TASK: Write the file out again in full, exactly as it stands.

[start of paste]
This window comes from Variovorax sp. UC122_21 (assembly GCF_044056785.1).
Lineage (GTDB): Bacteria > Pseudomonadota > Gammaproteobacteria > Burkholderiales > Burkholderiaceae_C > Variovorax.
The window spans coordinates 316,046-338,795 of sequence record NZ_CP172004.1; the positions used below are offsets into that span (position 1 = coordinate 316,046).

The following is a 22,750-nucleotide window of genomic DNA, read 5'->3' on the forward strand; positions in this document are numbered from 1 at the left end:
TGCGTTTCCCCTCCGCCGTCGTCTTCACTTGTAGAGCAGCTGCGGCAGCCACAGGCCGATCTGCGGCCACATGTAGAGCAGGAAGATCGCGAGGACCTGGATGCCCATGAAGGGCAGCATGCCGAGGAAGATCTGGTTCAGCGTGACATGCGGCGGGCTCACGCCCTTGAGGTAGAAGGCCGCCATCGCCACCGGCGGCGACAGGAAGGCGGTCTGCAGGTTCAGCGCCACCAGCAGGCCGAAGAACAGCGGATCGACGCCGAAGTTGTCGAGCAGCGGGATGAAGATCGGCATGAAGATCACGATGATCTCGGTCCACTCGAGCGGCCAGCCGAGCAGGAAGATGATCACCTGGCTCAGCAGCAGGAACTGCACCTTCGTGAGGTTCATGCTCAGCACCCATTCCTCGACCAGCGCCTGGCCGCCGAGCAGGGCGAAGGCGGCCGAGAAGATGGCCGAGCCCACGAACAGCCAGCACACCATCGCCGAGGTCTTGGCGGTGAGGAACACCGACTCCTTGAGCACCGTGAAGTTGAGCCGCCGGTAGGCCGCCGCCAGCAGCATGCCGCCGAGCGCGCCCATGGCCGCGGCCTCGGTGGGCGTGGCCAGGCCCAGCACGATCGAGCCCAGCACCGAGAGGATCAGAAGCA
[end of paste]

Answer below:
This window comes from Variovorax sp. UC122_21 (assembly GCF_044056785.1).
Lineage (GTDB): Bacteria > Pseudomonadota > Gammaproteobacteria > Burkholderiales > Burkholderiaceae_C > Variovorax.
The window spans coordinates 316,046-338,795 of sequence record NZ_CP172004.1; the positions used below are offsets into that span (position 1 = coordinate 316,046).

The following is a 22,750-nucleotide window of genomic DNA, read 5'->3' on the forward strand; positions in this document are numbered from 1 at the left end:
TGCGTTTCCCCTCCGCCGTCGTCTTCACTTGTAGAGCAGCTGCGGCAGCCACAGGCCGATCTGCGGCCACATGTAGAGCAGGAAGATCGCGAGGACCTGGATGCCCATGAAGGGCAGCATGCCGAGGAAGATCTGGTTCAGCGTGACATGCGGCGGGCTCACGCCCTTGAGGTAGAAGGCCGCCATCGCCACCGGCGGCGACAGGAAGGCGGTCTGCAGGTTCAGCGCCACCAGCAGGCCGAAGAACAGCGGATCGACGCCGAAGTTGTCGAGCAGCGGGATGAAGATCGGCATGAAGATCACGATGATCTCGGTCCACTCGAGCGGCCAGCCGAGCAGGAAGATGATCACCTGGCTCAGCAGCAGGAACTGCACCTTCGTGAGGTTCATGCTCAGCACCCATTCCTCGACCAGCGCCTGGCCGCCGAGCAGGGCGAAGGCGGCCGAGAAGATGGCCGAGCCCACGAACAGCCAGCACACCATCGCCGAGGTCTTGGCGGTGAGGAACACCGACTCCTTGAGCACCGTGAAGTTGAGCCGCCGGTAGGCCGCCGCCAGCAGCATGCCGCCGAGCGCGCCCATGGCCGCGGCCTCGGTGGGCGTGGCCAGGCCCAGCACGATCGAGCCCAGCACCGAGAGGATCAGAAGCA